AESL /Victa Airtourer


The Airtourer is a development of a design submitted by Henry Millicer (Chief G.A.F. Aerodynamicist) for an RAC competition in 1953. A wooden prototype (VH-FMM) was completed and flown in 1959. In December 1960 Victa Ltd (whose aviation division had picked up the project) flew an all metal prototype (VH-MVA), and in 1962 the aircraft became the first Australian light aircraft to receive type approval. The aircraft was produced as the Victa 110 and Victa 115 with 100 and 115hp engines, and as the Super Airtourer with a 150hp Lycoming O-320 powerplant. Victa ceased production in 1966, and the aircraft rights for the Airtourer and the Aircruiser were sold to Aero Engine Services Ltd (AESL) of New Zealand. The aircraft was produced in Hamilton, and when production ceased in 1971, eighty had been completed (in addition to the 169 Australian built aircraft). The best known achievement of the type was Cliff Tait's circumnavigation of the world between May and August 1969 in ZK-CXU, where he travelled 53,097km in 288 flying hours.

Besides the prototype, the aircraft was produced in six main variants. The T.1 was the original 100hp production model, followed by the 115hp T.2, and 130hp T.3. The T.4 and T5 were both 150hp models, differing by a fixed pitch (T4) or constant speed (T.5) propeller. The T.6 was also a 150 hp model, where the T.6/12 had a 12 volt electrical system, and the T.6/24 had a 24 volt system. Some aircraft were later modified to 160hp, and at least one has received a 180hp powerplant.

The T.6/24 entered service with the RNZAF in 1970, after the prototype Airtourer 150 ZK-CXS was evaluated in 1968. This variant featured a 150hp Lycoming O-320-E1A powerplant, electric trim and flaps and a constant speed propellor. Less popular than the Harvards in service at that time, the four aircraft (NZ1760-1763) were used for basic training of army pilots in the helicopter programme, and as general runabouts. Superceded by the introduction of the Airtrainer in 1976, the aircraft were then utilised for University Cadet air experience flights, and the Air Training Corp annual Flying Scholarship training. The aircraft were retired in 1993, and sold by tender. The sale attracted 56 tenders, and all four aircraft have continued in civil use.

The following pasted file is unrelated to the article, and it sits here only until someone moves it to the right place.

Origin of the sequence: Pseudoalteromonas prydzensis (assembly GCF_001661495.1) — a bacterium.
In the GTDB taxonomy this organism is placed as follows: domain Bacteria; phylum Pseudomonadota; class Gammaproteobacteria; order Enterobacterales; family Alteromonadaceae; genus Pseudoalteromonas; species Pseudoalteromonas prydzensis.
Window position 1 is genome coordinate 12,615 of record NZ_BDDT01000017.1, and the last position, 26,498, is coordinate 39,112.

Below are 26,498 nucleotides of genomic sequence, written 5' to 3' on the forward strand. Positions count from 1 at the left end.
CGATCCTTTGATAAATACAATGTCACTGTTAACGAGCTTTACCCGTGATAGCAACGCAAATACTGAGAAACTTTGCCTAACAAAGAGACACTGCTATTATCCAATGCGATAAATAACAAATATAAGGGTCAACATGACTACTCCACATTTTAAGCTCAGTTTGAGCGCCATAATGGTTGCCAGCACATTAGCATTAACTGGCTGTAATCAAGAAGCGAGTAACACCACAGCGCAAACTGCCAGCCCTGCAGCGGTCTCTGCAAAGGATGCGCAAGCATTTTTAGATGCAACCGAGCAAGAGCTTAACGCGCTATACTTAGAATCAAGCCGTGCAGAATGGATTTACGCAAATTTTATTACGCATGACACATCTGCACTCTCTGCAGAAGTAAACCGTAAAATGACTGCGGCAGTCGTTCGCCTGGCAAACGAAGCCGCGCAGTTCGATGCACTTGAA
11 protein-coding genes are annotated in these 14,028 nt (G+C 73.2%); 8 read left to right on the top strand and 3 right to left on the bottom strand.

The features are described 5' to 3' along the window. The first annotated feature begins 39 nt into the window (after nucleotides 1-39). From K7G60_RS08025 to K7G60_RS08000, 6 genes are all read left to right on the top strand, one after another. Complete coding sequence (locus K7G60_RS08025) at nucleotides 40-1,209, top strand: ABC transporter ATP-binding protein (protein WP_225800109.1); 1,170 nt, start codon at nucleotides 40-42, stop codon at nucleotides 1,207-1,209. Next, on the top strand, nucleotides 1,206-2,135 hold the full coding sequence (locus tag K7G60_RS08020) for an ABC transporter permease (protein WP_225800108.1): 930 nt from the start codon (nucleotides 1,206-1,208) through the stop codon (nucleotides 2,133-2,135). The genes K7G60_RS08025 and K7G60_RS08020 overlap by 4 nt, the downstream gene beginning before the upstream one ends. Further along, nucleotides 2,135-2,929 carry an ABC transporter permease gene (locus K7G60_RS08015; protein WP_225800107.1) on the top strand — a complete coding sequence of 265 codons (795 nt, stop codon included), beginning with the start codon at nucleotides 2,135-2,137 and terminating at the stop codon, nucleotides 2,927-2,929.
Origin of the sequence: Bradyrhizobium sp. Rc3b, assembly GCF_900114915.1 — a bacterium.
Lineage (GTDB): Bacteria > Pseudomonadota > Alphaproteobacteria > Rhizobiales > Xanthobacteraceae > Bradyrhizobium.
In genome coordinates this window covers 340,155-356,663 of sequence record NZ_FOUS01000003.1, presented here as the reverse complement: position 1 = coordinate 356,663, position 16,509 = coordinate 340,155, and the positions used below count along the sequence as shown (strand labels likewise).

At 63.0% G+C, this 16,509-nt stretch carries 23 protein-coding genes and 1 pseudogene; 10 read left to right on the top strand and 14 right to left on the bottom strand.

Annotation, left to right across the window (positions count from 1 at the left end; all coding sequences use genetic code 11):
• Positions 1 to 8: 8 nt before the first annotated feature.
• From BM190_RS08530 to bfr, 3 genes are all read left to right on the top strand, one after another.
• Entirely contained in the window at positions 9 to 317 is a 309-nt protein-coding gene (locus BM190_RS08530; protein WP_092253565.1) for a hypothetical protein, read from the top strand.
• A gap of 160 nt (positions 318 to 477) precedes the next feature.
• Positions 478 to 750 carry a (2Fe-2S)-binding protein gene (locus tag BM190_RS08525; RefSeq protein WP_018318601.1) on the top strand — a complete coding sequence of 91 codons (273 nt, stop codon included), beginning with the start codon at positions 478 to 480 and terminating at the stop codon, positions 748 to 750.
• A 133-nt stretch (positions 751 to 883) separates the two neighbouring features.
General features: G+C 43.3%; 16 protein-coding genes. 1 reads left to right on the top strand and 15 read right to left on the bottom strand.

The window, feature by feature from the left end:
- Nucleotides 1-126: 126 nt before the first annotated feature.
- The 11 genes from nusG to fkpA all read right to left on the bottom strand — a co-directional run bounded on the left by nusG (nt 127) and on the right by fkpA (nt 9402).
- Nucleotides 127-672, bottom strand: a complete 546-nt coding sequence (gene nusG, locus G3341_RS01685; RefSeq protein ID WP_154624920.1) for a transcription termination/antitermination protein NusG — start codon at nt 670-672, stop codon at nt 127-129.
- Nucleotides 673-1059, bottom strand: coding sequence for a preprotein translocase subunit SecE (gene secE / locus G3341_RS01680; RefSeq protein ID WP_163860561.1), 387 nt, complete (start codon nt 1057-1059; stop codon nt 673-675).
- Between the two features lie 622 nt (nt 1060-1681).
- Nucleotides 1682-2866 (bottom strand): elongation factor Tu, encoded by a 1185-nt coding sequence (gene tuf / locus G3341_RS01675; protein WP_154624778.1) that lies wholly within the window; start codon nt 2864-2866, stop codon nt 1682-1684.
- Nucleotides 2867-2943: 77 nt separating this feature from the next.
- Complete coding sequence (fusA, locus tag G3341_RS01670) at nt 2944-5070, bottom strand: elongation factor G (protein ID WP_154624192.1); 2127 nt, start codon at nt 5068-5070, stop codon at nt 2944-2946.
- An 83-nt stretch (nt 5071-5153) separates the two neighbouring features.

I must admit a soft spot for these aircraft, having flown three of the above listed aircraft (60, 61, and 62) as an ATC cadet in 1981. I subsequently went solo in Victa 115 ZK-CXQ (c/n 518). Unfortunately this aircraft is no more - it crashed during an airshow at Tokoroa on November 18, 1983 while being displayed by Cliff Tait.

Fifteen other Airtourers are currently on the New Zealand active register (as at December 2, 2002). These are
Airtourer 100: CHF (c/n 98), CMD (c/n 154),
Airtourer 115: CLD (c/n 130 ex ZK-CLH), CLF (c/n 121), CMF (c/n 157), CWA (c/n 506 ex VQ-FPD), CWC (c/n 510), CXU (c/n 521), VTR (c/n 516 ex ZK-CWE),
Airtourer T.3A: DLO (c/n C87 ex ZK-CHB), DNF (c/n C126 ex ZK-CLE), DSZ (c/n C60 ex ZK-CGP),
Airtourer 150: DAC (c/n A545),
Airtourer T.6/24: CYS (c/n A526), DBD (c/n A551 ex ZK-CGQ).

Last Update:- 2 December, 2002
Last Picture Update:- 2 December, 2002

Technical Data

Data is for the Victa 115 (T.2)


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